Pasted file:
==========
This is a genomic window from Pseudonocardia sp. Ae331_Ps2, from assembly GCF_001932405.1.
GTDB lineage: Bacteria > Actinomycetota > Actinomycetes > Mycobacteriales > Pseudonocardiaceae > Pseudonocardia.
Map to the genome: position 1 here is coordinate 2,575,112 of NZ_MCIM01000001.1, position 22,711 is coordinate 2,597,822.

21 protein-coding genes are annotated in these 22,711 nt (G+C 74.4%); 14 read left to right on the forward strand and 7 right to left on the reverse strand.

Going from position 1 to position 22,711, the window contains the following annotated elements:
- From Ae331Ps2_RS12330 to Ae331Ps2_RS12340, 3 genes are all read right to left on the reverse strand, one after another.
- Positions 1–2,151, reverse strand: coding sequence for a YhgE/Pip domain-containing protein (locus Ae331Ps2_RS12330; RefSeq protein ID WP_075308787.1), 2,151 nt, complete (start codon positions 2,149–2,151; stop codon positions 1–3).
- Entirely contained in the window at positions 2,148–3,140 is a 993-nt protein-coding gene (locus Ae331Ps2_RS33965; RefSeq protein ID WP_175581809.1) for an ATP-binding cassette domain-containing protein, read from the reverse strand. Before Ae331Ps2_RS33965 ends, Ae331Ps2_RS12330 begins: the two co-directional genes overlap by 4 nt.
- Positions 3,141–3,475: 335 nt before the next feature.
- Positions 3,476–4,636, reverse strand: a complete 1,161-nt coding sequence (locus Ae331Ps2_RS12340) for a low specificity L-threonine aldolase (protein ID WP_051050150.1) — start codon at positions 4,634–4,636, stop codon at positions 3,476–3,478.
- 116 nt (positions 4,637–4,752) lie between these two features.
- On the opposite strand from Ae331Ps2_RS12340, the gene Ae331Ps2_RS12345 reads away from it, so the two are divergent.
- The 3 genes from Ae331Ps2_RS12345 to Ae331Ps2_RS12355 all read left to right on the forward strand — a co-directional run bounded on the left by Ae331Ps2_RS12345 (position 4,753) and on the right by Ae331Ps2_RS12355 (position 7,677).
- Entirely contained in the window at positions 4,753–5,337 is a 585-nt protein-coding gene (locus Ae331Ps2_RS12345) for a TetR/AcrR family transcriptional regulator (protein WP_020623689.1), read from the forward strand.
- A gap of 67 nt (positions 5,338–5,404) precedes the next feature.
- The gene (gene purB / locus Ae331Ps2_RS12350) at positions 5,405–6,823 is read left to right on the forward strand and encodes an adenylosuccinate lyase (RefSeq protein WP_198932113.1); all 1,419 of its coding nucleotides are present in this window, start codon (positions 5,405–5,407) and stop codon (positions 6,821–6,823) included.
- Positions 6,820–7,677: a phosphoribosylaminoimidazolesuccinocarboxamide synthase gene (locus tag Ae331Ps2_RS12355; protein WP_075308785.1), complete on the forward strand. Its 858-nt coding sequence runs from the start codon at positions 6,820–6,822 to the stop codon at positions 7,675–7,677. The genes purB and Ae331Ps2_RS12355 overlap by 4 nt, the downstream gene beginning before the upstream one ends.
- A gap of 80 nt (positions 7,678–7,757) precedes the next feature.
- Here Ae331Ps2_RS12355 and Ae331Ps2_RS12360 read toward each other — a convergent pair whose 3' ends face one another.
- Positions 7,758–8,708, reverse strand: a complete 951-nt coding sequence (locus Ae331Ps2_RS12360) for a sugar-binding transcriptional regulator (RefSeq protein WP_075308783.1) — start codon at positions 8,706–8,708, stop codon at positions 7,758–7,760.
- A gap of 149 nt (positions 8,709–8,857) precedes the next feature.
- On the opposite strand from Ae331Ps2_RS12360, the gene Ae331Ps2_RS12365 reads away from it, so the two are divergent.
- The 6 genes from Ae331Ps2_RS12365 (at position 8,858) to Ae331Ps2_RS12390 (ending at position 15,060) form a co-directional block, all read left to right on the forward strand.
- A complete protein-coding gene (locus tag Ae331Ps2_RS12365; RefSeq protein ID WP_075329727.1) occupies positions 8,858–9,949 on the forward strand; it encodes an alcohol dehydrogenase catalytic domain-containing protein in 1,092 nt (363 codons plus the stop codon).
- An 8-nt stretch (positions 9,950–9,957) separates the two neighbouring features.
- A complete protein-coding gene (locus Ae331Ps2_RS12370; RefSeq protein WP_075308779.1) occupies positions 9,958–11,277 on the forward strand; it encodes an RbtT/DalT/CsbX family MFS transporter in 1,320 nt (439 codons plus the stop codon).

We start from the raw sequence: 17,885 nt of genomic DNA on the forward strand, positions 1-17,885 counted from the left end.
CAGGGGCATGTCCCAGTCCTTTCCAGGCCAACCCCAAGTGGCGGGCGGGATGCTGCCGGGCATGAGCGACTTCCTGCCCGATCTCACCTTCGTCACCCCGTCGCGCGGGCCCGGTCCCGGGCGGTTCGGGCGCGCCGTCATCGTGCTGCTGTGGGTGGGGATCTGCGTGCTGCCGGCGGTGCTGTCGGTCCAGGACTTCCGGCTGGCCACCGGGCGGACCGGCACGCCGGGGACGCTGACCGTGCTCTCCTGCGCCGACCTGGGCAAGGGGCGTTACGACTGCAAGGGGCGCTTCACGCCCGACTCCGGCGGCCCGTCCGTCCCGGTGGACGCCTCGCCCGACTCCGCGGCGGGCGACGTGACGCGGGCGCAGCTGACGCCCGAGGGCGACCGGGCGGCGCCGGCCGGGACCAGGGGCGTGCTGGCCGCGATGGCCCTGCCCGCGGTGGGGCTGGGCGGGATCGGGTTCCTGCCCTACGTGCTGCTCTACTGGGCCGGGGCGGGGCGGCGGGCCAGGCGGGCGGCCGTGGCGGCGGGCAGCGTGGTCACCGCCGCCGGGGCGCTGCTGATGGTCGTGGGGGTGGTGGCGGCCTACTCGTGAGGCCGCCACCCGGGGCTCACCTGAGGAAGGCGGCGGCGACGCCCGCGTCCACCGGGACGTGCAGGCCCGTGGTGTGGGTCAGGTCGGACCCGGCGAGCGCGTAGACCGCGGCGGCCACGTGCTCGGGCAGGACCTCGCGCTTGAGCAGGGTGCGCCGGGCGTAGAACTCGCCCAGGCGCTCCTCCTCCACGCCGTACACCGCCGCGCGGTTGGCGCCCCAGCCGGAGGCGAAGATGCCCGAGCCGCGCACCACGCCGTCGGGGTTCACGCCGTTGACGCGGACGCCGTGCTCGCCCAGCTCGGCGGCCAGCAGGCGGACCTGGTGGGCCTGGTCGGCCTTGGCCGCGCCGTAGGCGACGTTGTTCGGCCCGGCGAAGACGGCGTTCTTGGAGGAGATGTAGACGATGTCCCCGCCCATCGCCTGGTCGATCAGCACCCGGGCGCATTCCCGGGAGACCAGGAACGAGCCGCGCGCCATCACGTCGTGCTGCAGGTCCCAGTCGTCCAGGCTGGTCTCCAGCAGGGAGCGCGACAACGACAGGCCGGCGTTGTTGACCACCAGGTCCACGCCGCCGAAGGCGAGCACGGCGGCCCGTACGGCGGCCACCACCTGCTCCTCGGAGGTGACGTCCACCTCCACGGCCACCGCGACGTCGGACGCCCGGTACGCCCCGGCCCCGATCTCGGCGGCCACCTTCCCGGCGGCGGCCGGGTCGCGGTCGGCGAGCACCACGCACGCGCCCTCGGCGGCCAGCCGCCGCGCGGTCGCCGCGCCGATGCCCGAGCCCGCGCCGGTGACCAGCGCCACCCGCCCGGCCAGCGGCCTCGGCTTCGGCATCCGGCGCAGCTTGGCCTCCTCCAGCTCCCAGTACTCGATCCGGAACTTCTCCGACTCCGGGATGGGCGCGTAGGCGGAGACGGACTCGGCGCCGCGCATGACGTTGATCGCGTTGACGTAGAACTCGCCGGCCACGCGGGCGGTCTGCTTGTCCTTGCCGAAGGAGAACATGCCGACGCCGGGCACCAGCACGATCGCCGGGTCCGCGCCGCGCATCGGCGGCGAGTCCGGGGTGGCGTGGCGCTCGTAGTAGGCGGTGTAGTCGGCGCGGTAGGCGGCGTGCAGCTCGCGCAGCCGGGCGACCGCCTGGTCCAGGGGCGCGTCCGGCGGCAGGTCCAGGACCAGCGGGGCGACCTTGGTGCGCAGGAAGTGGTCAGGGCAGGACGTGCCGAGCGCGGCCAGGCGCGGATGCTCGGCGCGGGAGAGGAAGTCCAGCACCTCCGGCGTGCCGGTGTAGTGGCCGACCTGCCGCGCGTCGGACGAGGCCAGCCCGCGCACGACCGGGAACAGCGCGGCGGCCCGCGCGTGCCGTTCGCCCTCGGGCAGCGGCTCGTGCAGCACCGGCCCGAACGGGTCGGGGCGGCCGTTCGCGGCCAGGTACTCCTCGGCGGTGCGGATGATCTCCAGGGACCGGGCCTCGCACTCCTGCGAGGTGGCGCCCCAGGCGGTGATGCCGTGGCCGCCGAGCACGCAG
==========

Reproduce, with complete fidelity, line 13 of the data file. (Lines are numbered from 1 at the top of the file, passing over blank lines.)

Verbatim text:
- The 3 genes from Ae331Ps2_RS12345 to Ae331Ps2_RS12355 all read left to right on the forward strand — a co-directional run bounded on the left by Ae331Ps2_RS12345 (position 4,753) and on the right by Ae331Ps2_RS12355 (position 7,677).